Written by Jill Nossa Friday, 25 January 2013 00:00
Keeping children safe from harm is a parent’s number-one priority, and the City of Glen Cove, in coordination with the school district, has been doing its part to ensure the safety of the students, as well as the entire community.
“We are confident we are doing and have done as much as we can do,” said Glen Cove Police Chief William Whitton.
In response to the school shooting in Newtown, CT, the city and the school district took immediate action to secure the schools and assess the security procedures currently in place to see what could be improved. Part of that assessment came in the form of police training at the high school over the winter break.
According to Det. Lt. John Nagle of the Glen Cove Police Department, the police practiced handling various scenarios regarding possible school violence.
Drills are not a new action for the police department, however. Chief Whitton said that the department has been drilling in schools for active shooter response for the past 7-8 years and that the officers are very familiar with the layouts of the school.
He said the community support for their security drills was not as strong in the beginning, adding, “It’s a different world we live in now, with different attitudes.”
In early January, Superintendent Dr. Joseph Laria, Mayor Ralph V. Suozzi, Chief Whitton, the district’s head of security and a representative from BOCES met to discuss what could be done to improve security.
Mayor Suozzi described it as a brainstorming session, going over such issues as who has the authority to take charge in various situations, and how to best “secure our most valuable asset.”
“We are actively engaged and will continue to improve security until we feel satisfied we have reached a level attainable, given the economic resources,” said Mayor Suozzi.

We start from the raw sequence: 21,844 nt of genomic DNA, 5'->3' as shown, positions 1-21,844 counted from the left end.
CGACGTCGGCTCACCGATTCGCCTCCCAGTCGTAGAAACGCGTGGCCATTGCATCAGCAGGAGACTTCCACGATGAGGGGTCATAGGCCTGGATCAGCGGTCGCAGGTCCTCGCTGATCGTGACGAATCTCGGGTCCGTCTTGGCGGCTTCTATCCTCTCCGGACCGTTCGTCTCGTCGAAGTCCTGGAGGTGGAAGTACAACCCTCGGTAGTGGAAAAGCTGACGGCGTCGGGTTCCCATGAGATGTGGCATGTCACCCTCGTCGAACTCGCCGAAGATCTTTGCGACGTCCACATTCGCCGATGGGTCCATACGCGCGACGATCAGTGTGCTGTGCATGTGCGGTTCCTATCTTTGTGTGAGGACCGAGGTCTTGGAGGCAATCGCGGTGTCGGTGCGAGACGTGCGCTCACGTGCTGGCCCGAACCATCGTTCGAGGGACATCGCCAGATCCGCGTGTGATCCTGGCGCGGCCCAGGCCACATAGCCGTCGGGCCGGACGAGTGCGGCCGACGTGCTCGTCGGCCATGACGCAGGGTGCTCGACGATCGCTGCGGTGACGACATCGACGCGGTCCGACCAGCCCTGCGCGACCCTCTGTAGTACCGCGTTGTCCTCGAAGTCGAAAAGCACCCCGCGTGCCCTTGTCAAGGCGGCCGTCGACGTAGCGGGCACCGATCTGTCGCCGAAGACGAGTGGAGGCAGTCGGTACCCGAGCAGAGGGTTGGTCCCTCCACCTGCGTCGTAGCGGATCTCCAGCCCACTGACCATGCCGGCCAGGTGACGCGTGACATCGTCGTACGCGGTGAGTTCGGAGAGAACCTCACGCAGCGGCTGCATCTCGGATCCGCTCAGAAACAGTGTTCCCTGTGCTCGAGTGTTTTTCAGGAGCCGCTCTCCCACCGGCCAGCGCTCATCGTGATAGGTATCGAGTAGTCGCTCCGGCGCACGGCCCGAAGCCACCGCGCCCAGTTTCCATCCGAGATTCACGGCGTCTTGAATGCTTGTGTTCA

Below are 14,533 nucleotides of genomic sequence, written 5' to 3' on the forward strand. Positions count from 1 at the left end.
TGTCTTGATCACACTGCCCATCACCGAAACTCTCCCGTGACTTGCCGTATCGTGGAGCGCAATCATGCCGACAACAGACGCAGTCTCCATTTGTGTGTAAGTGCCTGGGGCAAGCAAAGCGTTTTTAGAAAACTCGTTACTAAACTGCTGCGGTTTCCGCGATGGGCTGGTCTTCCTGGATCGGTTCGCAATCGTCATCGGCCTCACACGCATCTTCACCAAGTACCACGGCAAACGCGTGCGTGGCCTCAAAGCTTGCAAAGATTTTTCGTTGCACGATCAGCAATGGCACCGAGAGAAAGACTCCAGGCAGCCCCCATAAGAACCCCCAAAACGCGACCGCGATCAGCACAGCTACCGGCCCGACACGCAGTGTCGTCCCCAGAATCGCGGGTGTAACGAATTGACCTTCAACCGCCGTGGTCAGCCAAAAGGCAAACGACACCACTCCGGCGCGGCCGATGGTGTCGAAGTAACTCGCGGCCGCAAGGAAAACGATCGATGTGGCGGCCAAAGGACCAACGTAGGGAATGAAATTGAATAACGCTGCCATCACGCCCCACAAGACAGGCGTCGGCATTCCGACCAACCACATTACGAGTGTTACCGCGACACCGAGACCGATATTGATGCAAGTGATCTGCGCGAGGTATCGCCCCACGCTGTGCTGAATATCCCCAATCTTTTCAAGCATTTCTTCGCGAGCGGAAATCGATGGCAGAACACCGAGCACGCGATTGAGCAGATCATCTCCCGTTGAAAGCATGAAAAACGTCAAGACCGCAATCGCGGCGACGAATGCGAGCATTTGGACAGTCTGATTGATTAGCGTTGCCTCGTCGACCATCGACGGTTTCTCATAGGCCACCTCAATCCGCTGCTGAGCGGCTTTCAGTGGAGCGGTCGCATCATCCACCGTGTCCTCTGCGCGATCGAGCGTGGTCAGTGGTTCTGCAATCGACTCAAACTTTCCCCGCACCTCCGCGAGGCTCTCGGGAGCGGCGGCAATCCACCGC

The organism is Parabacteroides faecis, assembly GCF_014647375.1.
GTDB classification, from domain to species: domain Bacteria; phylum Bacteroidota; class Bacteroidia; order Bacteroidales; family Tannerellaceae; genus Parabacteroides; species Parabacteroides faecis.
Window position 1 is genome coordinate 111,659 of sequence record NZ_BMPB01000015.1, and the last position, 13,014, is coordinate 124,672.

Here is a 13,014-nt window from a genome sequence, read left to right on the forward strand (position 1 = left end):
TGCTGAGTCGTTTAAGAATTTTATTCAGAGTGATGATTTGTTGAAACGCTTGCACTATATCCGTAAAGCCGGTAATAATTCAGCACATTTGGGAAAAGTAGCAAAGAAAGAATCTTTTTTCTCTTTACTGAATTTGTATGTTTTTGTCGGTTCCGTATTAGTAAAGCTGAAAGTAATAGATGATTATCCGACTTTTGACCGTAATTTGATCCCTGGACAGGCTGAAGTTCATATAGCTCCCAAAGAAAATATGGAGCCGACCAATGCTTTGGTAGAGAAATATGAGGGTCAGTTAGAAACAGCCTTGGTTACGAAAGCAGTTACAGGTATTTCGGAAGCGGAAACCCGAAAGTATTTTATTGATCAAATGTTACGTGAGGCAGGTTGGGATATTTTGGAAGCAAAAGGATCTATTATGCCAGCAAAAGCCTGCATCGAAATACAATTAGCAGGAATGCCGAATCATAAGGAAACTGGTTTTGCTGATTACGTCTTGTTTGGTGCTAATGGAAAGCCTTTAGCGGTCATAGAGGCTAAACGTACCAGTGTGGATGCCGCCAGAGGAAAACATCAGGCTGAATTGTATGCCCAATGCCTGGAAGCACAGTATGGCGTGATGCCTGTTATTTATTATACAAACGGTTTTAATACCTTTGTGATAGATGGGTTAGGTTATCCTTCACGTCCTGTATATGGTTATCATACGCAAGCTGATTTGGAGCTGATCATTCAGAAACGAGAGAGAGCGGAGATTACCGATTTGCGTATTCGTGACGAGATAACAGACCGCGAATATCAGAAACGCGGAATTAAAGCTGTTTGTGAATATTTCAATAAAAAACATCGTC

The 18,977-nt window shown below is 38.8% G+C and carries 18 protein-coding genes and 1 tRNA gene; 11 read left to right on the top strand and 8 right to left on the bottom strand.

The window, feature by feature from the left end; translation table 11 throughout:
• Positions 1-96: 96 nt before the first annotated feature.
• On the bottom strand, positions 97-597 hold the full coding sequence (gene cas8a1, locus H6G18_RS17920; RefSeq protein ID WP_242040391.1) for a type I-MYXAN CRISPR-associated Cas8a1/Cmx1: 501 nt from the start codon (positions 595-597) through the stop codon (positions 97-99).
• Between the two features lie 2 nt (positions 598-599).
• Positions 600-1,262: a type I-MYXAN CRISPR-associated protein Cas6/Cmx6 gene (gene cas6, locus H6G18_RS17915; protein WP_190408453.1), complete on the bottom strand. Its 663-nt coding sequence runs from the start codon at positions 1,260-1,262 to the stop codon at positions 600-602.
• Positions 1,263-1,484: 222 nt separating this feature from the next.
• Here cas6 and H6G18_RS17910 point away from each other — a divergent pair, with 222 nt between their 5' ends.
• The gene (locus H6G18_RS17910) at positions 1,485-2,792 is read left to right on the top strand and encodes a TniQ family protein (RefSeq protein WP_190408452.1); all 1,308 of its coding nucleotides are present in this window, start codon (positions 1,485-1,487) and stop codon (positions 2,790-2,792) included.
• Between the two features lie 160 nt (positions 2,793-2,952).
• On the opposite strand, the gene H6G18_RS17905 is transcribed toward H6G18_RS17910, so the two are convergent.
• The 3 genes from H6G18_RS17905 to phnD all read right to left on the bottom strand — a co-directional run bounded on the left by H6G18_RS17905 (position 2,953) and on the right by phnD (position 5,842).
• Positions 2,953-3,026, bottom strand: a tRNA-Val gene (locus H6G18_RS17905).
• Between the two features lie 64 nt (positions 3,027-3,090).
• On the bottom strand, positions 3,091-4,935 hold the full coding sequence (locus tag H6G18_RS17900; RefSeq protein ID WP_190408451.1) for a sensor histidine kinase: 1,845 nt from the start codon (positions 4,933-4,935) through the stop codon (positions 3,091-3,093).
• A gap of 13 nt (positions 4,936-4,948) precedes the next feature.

After the meeting, the school district developed a three-pronged strategic plan that pertains to prevention, deterrence, and preparedness and response. Dr. Laria sent an email directing principals to take specific actions to improve security in the schools.
“As we develop a strategic action plan based upon a comprehensive needs assessment, the implementation of the foregoing 12 actions is essential to provide a safer and more secure school environment,” Dr. Laria said in the email.
The actions included:
-Reviewing and implementing the district-wide school safety plan.
-Examining the school’s red bag contents regularly.
-Arranging six lockdown drills every school year.
-Locking classroom doors.
-Formulating a confidential plan to identify students with atypical behavioral tendencies.
-Tightening building entry security.
-Communicating with the GCPD and maintaining regular contact with retired Sgt. Jack McDougal, who was hired by the mayor to act as the liaison between the schools and the police.
-Reaching out to the school district’s safety coordinator.
-Improving school-perimeter security and having a police presence on the grounds.
-Identifying ways to better target-harden the schools.
-Cooperating with the security needs assessment.
-Notifying the superintendent of any untoward incident.
“We’re always proactive regardless of the actions,” said Chief Whitton. “It’s part of our routine patrol strategy to patrol places of worship and schools, any place sensitive to acts of violence. But we have stepped up patrol of the schools.”
He noted that the police department has a good relationship with the schools due in part to participation in the PRIDE program and After 3, and he said that about 12 officers are mentors to students. Because of the relationship, the police have developed an “inroad” to the school population.
“They view us differently than they might otherwise—they look up to us,” Whitton said of the students.
Whitton said it is incumbent on the schools to identify students with behavioral issues. While they feel that no one in Glen Cove has risen to the level of being able to commit a serious action, the schools are always on the lookout for alarming behavior, and will interview the student in question.
“Everyone needs to have their eyes and ears open; if something doesn’t look right, you have to say something.”